A Retrospective Study of Clinical Effects of Powdered Caffeine Exposures Reported to Three US Poison Control Centers

Gillian A. Beauchamp, Amberly R. Johnson, Barbara I. Crouch, Matthew Valento, B (Zane) Horowitz, Robert Hendrickson

Research output: Contribution to journalArticle

4 Citations (Scopus)

Abstract

Introduction: Anhydrous caffeine, often sold on the Internet as a powdered caffeine product, is sold as “pure caffeine” to be used as an additive to beverages and has also been used as an ingredient in energy supplement products. Methods: This is a retrospective multiple-poison center chart review of calls regarding powdered caffeine to poison centers covering Oregon, Alaska, Guam, Washington, and Utah between January 1, 2013 and June 30, 2015. Results: There were 40 calls to three poison centers over 30 months for powdered caffeine exposure. The majority of patients were over age 19 (52.5 %; 21/40) and male (70 %; 28/40). Sixty percent (24/40) of the patients were symptomatic but only 10 % (4/40) required admission; 52.5 % (21/40) of the patient calls were for inadvertent overdose of powdered caffeine; one patient overdosed in a self-harm attempt. Discussion: Powdered caffeine calls to three poison centers during a 30-month study period were rare, and severe caffeine toxicity due to exposure was found in few patients. The majority of symptoms were reported after an inadvertent powdered caffeine overdose. Conclusions: An analysis of calls to three poison centers for powdered caffeine found that exposures were uncommon, but did result in toxicity, and highlighted that the lack of clear dosing instructions on product packaging may place patients at risk of inadvertent overdose.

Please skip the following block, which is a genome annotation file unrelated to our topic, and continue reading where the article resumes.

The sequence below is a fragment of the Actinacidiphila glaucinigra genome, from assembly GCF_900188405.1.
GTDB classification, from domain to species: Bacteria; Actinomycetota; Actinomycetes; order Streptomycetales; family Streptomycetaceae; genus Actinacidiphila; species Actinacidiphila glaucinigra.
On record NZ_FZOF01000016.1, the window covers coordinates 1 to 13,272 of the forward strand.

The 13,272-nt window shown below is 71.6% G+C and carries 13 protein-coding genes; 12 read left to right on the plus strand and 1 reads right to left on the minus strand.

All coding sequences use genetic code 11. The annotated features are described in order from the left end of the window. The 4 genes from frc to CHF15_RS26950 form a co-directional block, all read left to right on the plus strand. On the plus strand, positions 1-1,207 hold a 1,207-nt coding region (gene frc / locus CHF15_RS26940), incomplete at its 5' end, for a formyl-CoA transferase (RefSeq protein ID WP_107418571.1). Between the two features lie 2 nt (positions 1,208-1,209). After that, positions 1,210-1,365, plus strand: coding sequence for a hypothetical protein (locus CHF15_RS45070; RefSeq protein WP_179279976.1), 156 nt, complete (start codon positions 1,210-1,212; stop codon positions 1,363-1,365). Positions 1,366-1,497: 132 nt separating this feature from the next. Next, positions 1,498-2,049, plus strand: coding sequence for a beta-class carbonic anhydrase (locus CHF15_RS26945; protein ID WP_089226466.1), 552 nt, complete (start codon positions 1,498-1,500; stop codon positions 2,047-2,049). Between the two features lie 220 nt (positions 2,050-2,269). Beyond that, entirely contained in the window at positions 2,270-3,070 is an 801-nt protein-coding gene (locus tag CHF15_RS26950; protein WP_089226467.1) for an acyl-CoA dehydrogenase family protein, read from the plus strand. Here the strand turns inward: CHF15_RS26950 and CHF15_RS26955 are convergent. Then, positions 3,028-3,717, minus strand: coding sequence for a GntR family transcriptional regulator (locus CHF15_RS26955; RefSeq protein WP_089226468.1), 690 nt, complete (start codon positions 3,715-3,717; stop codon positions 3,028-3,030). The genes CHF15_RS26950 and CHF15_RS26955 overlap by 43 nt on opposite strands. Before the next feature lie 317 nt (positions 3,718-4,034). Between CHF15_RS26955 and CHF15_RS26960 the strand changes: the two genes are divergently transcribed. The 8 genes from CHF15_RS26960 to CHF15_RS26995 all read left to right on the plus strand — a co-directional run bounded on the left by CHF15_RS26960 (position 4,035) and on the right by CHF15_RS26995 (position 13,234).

Original languageEnglish (US)
Pages (from-to)1-6
Number of pages6
JournalJournal of Medical Toxicology
DOIs
StateAccepted/In press - Apr 4 2016

Fingerprint

Poison Control Centers
Poisons
Caffeine
Retrospective Studies
Toxicity
Guam
Beverages
Product Packaging
Internet
Packaging

Keywords

  • Dietary supplement
  • Poison center
  • Powdered caffeine

ASJC Scopus subject areas

  • Health, Toxicology and Mutagenesis
  • Toxicology

Cite this

A Retrospective Study of Clinical Effects of Powdered Caffeine Exposures Reported to Three US Poison Control Centers. / Beauchamp, Gillian A.; Johnson, Amberly R.; Crouch, Barbara I.; Valento, Matthew; Horowitz, B (Zane); Hendrickson, Robert.

In: Journal of Medical Toxicology, 04.04.2016, p. 1-6.

Research output: Contribution to journalArticle

@article{60df3b91a2a04b439d3d212c0d7f5bf3,
title = "A Retrospective Study of Clinical Effects of Powdered Caffeine Exposures Reported to Three US Poison Control Centers",